The Therapy of Alzheimer’s Disease: Towards a New Generation of Drugs
Pp. 33-80 (48)
Luca Piemontese, Fulvio Loiodice, Sílvia Chaves and Maria Amelia Santos
The treatment of neurodegenerative diseases is one of the most urgent
challenges for pharmaceutical industry and public institutions. Alzheimer’s disease
(AD), in particular, is a severe age-dependent dementia, currently affecting 44.4
million people worldwide, and this number is estimated to rise to 131.5 million in
Only a few drugs are currently available for AD therapy, but these molecules are just
able to temporarily improve the symptoms of the patients. Recently, important
advancements have been achieved about the knowledge of this complex disease, even
if, unfortunately, every attempt to obtain new efficient drugs for its therapy has failed.
Following the theory of the multifactorial origin of the disease, in the last decade,
researchers mainly focused on the development of multi-target agents, acting on the
classical features recognized as important against the onset of AD, such as NMDA
receptor antagonism, inhibition of cholinesterases (ChEs) and beta-Secretase (BACE),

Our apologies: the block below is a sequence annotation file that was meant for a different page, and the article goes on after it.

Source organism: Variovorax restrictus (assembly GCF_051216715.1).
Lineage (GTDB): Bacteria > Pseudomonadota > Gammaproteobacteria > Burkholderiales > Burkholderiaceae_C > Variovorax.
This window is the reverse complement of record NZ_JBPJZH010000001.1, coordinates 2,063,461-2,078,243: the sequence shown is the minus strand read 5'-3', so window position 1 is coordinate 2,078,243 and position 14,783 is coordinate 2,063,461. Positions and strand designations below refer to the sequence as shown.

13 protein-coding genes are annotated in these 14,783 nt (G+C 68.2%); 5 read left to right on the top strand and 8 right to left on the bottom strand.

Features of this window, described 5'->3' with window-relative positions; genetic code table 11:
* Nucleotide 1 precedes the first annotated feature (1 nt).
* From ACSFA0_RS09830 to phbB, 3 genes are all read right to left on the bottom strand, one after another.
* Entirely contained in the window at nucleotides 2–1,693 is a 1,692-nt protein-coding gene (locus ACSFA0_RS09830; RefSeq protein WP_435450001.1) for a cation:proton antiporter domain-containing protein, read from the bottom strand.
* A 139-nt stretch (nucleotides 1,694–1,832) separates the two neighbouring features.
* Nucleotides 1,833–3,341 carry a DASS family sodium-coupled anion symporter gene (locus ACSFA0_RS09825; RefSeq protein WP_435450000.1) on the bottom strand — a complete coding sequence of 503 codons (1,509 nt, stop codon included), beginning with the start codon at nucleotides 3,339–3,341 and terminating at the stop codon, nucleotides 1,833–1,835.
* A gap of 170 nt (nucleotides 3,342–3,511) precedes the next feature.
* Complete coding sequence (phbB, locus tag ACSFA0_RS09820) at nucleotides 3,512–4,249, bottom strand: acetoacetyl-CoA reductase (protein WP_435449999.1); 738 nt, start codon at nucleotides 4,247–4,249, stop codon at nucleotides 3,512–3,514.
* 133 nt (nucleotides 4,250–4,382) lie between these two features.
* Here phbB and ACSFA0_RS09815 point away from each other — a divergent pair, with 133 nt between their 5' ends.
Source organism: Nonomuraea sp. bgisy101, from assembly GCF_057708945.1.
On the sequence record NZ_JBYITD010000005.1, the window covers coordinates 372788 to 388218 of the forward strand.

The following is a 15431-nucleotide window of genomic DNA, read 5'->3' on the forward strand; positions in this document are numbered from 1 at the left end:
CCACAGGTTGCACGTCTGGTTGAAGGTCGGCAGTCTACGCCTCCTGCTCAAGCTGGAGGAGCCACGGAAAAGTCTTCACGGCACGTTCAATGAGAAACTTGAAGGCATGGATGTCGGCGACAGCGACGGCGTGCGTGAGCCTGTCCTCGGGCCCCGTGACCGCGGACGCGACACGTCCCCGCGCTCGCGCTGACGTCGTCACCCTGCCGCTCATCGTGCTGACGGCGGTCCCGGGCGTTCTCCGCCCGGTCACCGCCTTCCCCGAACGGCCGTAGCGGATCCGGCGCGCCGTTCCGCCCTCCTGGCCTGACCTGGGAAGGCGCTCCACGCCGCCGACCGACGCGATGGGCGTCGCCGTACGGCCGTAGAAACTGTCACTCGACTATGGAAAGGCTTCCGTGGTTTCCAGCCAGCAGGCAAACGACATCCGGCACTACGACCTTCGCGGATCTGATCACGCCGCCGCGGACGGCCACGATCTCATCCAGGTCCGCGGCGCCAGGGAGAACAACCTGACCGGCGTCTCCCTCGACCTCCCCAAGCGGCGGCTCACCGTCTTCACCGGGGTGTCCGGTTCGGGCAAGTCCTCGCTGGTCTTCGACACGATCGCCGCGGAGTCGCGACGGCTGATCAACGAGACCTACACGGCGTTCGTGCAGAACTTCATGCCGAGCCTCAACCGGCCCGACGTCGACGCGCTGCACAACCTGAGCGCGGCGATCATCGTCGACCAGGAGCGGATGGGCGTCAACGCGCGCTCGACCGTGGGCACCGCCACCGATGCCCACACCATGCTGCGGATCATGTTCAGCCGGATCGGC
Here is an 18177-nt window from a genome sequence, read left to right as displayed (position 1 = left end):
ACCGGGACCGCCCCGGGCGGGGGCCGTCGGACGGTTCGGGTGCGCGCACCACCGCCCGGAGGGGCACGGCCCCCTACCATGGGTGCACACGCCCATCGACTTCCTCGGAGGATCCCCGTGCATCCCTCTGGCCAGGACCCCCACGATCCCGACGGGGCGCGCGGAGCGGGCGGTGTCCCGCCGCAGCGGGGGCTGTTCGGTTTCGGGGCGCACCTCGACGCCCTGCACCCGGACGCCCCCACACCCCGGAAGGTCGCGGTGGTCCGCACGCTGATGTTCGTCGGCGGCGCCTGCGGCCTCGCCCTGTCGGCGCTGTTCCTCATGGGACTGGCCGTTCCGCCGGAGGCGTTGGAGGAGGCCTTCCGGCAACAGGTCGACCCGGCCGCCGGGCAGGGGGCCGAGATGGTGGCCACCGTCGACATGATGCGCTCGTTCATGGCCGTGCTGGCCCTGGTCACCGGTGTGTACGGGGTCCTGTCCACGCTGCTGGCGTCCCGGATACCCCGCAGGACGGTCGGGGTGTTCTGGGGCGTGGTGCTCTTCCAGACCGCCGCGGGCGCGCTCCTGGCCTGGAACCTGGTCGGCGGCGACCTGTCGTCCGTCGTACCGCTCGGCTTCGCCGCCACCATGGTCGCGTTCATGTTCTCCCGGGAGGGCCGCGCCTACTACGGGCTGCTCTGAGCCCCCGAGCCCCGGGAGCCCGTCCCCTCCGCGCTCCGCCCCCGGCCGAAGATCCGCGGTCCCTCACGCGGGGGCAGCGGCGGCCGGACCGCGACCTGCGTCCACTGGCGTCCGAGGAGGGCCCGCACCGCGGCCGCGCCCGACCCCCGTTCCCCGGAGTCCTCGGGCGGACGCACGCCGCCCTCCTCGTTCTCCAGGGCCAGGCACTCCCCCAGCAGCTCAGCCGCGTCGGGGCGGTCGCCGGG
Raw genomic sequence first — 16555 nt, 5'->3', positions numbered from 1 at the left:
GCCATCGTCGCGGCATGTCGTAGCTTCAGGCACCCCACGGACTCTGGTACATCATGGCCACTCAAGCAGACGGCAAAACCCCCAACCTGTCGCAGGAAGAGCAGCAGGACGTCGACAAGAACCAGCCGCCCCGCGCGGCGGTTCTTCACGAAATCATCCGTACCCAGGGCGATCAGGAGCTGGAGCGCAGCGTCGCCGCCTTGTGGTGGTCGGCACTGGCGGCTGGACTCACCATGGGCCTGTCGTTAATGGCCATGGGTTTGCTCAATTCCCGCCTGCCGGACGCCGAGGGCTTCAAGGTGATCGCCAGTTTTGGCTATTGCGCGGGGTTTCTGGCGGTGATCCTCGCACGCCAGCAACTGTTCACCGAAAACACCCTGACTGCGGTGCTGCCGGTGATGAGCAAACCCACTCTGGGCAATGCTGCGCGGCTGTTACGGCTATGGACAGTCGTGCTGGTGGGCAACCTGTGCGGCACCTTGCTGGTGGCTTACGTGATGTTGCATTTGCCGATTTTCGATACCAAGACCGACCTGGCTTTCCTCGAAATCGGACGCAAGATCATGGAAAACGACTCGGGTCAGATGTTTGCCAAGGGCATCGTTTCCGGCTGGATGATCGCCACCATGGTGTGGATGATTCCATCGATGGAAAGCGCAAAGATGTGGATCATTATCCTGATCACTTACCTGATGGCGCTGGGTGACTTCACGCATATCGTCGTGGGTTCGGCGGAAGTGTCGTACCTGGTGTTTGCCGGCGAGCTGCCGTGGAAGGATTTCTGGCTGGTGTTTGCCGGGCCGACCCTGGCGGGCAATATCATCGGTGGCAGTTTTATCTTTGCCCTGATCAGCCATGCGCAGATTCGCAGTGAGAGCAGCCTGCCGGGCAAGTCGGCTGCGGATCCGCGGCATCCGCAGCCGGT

as well as inhibition of beta amyloid peptide (Aβ) aggregation and antioxidant activity.
More recently, the modulation of dyshomeostasis of metal ions (i.e. copper, zinc and
iron) in the AD patient brains, has been proposed as a disease-modifying therapeutic
(DMT) strategy, due to their involvement in Aβ aggregation and in the formation of
Reactive Oxygen Species (ROS). Noteworthy is the role of Peroxisome Proliferator-
Activated Receptors (PPARs) in the onset of neurodegenerative diseases as well.
PPARα expression levels have been reported to significantly decline in central nervous
system (CNS) during the aging process. PPARγ, instead, is reported to have a
neuroprotective effect, with a different mechanism that influences the Aβ precursor
protein (APP) cleavage and the inflammatory response. The overexpression of certain
types of ApoE also seems to increase the risk of developing AD. Therefore, the
modulation of both PPAR subtypes seems to be a new interesting target to be explored.
Other innovative targets as well are currently studied to find the final breakthrough for
the therapy of AD: a number of years have passed since the approval of the last active
drug in the treatment of this pathology and people now need a new hope.
Alzheimer’s Disease, Aβ Amyloid Plaques, Acetylcholinesterase
Inhibitors, Disease-Modifying Agents, Donepezil, Innovative Targets, Insulin,
Multi-Functional Drugs, Multitarget Therapy, Neurodegenerative Disease,
Pioglitazone, PPARs, Type 2 Diabetes Mellitus, Type 3 Diabetes, Tacrine.
Dipartimento di Farmacia–Scienze del Farmaco, Università degli Studi di Bari “Aldo Moro”, Via E. Orabona 4, 70125 Bari, Italy.